"OMEGA EP Laser Dedication"
"Archived copy". Archived from the original on 2017-05-20. Retrieved 2018-11-29.
"Maintaining the Stockpile - Department of Energy".

Energetics, University of Rochester - Laboratory for Laser. "Office of the Director - Laboratory for Laser Energetics".

External links

Official website
Center for Optics Manufacturing
Omega Laser Facility Users' Guide This users’ guide was created to help users of the Omega Laser Facility propose and carry out experiments at the facility. It has extensive technical details on the facility.
R. Stephen Craxton


List of laser articles List of laser types List of laser applications Laser acronyms

Laser types: Solid-state
Semiconductor Dye Gas
Chemical Excimer Ion Metal Vapor

Laser physics

Active laser medium Amplified spontaneous emission Continuous wave Doppler cooling Laser ablation Laser cooling Laser linewidth Lasing threshold Magneto-optical trap Optical tweezers Population inversion Resolved sideband cooling Ultrashort pulse

Laser optics

Beam expander Beam homogenizer B Integral Chirped pulse amplification Gain-switching Gaussian beam Injection seeder Laser beam profiler M squared Mode-locking Multiple-prism grating laser oscillator Multiphoton intrapulse interference phase scan Optical amplifier Optical cavity Optical isolator Output coupler Q-switching Regenerative amplification

Laser spectroscopy

Cavity ring-down spectroscopy Confocal laser scanning microscopy Laser-based angle-resolved photoemission spectroscopy Laser diffraction analysis Laser-induced breakdown spectroscopy Laser-induced fluorescence Noise-immune cavity-enhanced optical heterodyne molecular spectroscopy Raman spectroscopy Second-harmonic imaging microscopy Terahertz time-domain spectroscopy Tunable diode laser absorption spectroscopy Two-photon excitation microscopy Ultrafast laser spectroscopy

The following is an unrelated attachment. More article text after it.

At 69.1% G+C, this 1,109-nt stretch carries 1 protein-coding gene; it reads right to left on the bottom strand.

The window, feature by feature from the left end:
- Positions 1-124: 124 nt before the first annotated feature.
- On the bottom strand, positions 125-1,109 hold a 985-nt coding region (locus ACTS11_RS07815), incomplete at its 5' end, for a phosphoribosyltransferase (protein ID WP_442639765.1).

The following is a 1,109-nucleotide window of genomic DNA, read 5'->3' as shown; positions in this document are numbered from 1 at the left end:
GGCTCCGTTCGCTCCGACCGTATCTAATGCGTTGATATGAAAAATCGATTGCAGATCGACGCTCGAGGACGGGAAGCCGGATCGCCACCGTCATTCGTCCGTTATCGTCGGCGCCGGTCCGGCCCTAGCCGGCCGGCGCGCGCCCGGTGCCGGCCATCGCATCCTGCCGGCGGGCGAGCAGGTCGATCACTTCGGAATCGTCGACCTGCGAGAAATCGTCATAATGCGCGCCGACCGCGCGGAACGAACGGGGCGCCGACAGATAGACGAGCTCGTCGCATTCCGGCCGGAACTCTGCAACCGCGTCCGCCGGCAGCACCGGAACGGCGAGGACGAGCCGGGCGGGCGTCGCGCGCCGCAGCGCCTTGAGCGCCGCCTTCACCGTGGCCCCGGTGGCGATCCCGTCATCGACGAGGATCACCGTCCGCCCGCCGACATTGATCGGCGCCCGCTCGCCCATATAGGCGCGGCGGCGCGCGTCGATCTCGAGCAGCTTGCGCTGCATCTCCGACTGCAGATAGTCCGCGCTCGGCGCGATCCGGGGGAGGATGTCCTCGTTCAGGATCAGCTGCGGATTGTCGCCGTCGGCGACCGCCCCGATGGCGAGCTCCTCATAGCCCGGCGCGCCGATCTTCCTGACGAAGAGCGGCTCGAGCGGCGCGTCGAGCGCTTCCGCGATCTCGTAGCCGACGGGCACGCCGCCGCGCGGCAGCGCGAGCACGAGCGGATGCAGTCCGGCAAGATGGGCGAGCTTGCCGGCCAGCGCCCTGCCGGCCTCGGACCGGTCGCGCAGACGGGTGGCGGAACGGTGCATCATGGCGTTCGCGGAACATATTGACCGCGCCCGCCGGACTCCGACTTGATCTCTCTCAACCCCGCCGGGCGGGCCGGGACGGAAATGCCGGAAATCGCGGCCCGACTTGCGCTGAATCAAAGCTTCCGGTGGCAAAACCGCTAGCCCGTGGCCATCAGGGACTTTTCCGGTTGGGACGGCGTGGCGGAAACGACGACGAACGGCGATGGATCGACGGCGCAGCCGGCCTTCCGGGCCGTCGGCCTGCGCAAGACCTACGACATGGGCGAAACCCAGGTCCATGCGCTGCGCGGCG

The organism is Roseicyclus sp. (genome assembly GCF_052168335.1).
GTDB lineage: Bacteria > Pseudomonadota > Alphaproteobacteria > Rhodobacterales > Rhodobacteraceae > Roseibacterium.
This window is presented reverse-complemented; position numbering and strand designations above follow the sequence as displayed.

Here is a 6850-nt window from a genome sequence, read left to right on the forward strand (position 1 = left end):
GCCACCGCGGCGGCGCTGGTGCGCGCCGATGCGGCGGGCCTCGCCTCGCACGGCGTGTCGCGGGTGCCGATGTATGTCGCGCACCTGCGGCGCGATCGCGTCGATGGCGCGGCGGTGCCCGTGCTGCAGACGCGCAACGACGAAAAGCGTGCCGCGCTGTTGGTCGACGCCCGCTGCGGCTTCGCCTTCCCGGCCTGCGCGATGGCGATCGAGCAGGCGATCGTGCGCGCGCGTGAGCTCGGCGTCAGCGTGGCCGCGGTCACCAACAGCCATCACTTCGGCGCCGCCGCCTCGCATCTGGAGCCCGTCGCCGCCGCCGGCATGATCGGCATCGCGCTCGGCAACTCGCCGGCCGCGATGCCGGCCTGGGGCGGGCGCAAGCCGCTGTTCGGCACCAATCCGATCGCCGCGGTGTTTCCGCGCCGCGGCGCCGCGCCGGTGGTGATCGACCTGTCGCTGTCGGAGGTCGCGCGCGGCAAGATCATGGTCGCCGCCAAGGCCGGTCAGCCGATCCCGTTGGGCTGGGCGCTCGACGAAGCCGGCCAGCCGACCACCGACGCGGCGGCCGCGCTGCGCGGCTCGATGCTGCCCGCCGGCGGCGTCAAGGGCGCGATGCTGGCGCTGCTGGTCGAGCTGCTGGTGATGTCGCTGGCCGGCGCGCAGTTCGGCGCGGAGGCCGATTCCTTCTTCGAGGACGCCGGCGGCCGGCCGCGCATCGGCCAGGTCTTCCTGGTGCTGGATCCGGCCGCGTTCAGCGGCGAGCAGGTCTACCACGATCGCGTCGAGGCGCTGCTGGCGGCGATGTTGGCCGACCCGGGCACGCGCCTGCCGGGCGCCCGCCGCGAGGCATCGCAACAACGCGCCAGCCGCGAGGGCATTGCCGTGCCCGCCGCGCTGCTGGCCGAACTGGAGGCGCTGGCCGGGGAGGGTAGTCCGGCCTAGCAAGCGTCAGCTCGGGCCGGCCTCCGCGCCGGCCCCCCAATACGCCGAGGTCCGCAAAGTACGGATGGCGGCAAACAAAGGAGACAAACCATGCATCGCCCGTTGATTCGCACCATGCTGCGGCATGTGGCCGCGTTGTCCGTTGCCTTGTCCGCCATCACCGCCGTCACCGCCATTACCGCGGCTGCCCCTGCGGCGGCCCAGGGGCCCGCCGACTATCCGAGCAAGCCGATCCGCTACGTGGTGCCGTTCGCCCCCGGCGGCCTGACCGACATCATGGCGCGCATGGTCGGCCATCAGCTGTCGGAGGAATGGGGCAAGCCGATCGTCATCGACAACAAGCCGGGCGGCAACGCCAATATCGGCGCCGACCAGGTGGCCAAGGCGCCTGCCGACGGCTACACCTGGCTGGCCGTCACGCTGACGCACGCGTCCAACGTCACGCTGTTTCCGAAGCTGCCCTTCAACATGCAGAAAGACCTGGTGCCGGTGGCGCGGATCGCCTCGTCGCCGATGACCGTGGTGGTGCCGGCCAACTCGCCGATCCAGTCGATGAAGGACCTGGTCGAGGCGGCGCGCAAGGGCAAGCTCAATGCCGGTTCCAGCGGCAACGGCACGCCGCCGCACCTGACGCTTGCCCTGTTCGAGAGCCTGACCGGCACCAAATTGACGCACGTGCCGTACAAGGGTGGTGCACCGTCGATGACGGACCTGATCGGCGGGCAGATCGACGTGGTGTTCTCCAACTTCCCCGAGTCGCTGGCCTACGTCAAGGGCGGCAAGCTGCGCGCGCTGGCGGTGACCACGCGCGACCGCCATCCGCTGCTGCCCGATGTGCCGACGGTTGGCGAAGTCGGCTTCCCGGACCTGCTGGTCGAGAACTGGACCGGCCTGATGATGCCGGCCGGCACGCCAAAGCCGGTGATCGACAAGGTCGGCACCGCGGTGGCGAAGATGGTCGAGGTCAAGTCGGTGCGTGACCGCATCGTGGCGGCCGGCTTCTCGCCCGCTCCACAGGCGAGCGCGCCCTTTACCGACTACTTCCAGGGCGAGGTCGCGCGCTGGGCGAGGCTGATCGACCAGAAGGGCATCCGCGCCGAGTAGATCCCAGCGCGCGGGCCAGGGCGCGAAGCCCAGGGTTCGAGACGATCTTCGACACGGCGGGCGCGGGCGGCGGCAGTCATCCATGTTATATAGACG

Laser ionization

Above-threshold ionization Atmospheric-pressure laser ionization Matrix-assisted laser desorption/ionization Resonance-enhanced multiphoton ionization Soft laser desorption Surface-assisted laser desorption/ionization Surface-enhanced laser desorption/ionization

Laser fabrication

Laser beam welding Laser bonding Laser converting Laser cutting Laser cutting bridge Laser drilling Laser engraving Laser-hybrid welding Laser peening Multiphoton lithography Pulsed laser deposition Selective laser melting Selective laser sintering

Laser medicine

Computed tomography laser mammography Laser capture microdissection Laser hair removal Laser lithotripsy Laser coagulation Laser surgery Laser thermal keratoplasty LASIK Low-level laser therapy Optical coherence tomography Photorefractive keratectomy Photorejuvenation

Laser fusion

Argus laser Cyclops laser GEKKO XII HiPER ISKRA lasers Janus laser Laboratory for Laser Energetics Laser integration line Laser Mégajoule Long path laser LULI2000 Mercury laser National Ignition Facility Nike laser Nova (laser) Novette laser Shiva laser Trident laser Vulcan laser

Civil applications

3D laser scanner CD DVD Blu-ray Laser lighting display Laser pointer Laser printer Laser tag

Military applications

Advanced Tactical Laser Boeing Laser Avenger Dazzler (weapon) Electrolaser Laser designator Laser guidance Laser-guided bomb Laser guns Laser rangefinder Laser warning receiver Laser weapon LLM01 Multiple Integrated Laser Engagement System Tactical High Energy Laser Tactical light ZEUS-HLONS (HMMWV Laser Ordnance Neutralization System)

Physics Encyclopedia



Hellenica World - Scientific Library